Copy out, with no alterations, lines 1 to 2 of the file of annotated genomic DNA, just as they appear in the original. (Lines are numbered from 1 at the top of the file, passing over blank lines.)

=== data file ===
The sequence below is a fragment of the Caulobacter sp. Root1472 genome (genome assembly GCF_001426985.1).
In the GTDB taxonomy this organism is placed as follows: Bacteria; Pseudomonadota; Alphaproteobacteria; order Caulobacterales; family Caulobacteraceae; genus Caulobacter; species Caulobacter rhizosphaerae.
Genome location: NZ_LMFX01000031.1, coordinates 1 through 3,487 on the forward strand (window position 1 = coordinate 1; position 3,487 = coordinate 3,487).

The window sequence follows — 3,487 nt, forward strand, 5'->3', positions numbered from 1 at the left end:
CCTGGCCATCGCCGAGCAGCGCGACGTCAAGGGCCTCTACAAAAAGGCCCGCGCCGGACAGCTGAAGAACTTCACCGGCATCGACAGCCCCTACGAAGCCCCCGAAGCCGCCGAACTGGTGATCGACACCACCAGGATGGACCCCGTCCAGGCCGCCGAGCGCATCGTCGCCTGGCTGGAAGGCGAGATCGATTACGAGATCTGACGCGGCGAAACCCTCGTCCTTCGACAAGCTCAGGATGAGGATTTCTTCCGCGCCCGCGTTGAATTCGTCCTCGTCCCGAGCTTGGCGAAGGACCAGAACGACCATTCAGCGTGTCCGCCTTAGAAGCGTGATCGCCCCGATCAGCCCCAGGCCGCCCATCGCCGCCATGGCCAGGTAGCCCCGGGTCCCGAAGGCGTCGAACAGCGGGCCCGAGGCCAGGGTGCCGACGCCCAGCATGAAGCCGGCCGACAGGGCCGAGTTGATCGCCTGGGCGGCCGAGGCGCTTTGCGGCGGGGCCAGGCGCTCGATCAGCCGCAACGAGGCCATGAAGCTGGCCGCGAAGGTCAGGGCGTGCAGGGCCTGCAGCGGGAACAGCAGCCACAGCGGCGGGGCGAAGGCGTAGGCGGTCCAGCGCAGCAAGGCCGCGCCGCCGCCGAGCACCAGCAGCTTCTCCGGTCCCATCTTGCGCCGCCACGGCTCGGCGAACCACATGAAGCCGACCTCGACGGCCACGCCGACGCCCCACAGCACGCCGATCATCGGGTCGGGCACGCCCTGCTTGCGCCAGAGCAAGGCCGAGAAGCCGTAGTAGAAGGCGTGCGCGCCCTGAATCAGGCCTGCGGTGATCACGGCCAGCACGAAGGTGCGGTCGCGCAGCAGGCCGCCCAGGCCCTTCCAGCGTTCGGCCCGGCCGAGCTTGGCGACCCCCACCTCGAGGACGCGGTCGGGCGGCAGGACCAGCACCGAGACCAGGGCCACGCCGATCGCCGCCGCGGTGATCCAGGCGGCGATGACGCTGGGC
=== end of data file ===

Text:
The sequence below is a fragment of the Caulobacter sp. Root1472 genome (genome assembly GCF_001426985.1).
In the GTDB taxonomy this organism is placed as follows: Bacteria; Pseudomonadota; Alphaproteobacteria; order Caulobacterales; family Caulobacteraceae; genus Caulobacter; species Caulobacter rhizosphaerae.